Warplanes: Dancing With Thieves


March 14, 2012: Russia is selling China 48 of its latest jet fighter, the Su-35, for $83 million each. This is unusual, as Russia had stopped selling China weapons in the last few years because of continued Chinese theft of Russian weapons technology. However, this deal has been in the works for over three years. The biggest stumbling block has been the Russian demand for binding guarantees that China would not steal any of the advanced technology found in the Su-35. The deal may yet fall apart if the Russians decide the Chinese can't be trusted, or the Chinese demand a last-minute change that weakens such guarantees.

Russia has been hustling to find export customers for its latest Su-30 model, the Su-35. The Russian Air Force received the first of these two years ago and export customers have been promised early delivery. There are few takers so far. There's just too much competition out there, from late model F-15s and F-16s, plus Rafale, Eurofighter, and Gripen. The U.S. F-35 is on the way as well.

That said, the Su-35 is an impressive piece of work. It’s pitched as more reliable and durable than past Russian fighters, good for 6,000 flight hours (compared to 2,500-4,000 hours for earlier models). The big selling points are the sensors. There is a phased array radar that can spot large targets (like B-52s or AWACS) at up to 400 kilometers and an infrared (heat sensing) passive radar with a range of 80 kilometers. The active radar can also track targets on the ground and the Su-35 can use smart bombs. The Su-35 is more maneuverable than earlier Su-30 types.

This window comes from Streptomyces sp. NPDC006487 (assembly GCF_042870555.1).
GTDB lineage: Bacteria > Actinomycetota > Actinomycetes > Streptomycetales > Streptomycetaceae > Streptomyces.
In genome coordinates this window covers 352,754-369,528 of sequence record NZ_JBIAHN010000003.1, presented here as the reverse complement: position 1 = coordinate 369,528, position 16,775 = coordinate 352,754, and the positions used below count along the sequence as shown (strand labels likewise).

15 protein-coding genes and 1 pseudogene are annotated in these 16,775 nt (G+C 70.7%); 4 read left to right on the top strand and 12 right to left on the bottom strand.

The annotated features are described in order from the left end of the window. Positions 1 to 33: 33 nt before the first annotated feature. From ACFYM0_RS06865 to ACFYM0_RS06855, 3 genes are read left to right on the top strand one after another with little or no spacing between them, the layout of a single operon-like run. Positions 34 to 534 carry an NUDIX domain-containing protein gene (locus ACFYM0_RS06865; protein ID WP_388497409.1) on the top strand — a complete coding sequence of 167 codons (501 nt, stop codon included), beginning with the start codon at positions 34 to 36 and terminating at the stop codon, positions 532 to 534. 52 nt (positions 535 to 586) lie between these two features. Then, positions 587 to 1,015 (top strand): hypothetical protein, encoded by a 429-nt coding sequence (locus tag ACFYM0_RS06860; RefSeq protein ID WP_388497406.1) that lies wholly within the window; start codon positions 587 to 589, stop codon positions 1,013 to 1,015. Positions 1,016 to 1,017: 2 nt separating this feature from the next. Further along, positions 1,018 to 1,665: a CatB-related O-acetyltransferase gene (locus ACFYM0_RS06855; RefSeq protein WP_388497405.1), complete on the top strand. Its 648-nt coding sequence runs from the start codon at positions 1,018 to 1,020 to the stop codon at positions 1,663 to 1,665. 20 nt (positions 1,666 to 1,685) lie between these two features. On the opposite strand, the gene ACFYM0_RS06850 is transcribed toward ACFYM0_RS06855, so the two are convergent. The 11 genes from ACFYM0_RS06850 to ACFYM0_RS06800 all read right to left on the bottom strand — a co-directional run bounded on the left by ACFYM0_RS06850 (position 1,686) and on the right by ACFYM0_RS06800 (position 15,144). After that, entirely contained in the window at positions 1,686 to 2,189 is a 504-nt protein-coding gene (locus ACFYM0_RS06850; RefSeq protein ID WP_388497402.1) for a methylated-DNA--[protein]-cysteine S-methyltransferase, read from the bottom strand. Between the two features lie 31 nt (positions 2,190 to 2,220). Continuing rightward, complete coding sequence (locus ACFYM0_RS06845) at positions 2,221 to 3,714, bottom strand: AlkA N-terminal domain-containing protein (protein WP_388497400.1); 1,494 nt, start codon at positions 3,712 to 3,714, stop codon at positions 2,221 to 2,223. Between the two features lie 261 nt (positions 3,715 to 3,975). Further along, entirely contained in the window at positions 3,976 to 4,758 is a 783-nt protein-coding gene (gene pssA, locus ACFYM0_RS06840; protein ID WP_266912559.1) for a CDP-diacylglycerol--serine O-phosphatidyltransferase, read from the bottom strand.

At one point, the Su-35 was touted as competition for the F-22. It isn't. That competition would be the PAK-FA, which had its first flight two years ago. Four years ago the Su-35 had its first flight. The Su-35 had been in development since the 1990s. At one point it was called the Su-37 but the name was changed back to Su-35. Since the 1990s, two different Su-35 prototypes were built. There were many disagreements over what direction the development should take, and by the late 1990s, the project was basically suspended for lack of funding.

The Su-35 is a 34 ton fighter that is more maneuverable than the original, 33 ton, Su-27 and has much better electronics. It can cruise at above the speed of sound. It also costs nearly twice as much as the Su-27. That would be some $80 million (for a barebones model), about what a top-of-the-line F-16 costs. The Su-27 was originally developed to match the F-15, which is larger than the single engine F-16. The larger size of the Su-27/35 allows designers to do a lot more with it in terms of modifications and enhancements. The Su-35 will carry a 30mm autocannon (with 150 rounds) and up to eight tons of munitions, hanging from 12 hard points.

The new engines being used in the Su-35 have suffered some development problems. The Russians have always had difficulties with their high end military engines and that tradition continues. Currently, the Russians say that problems with the new engine are fixed.




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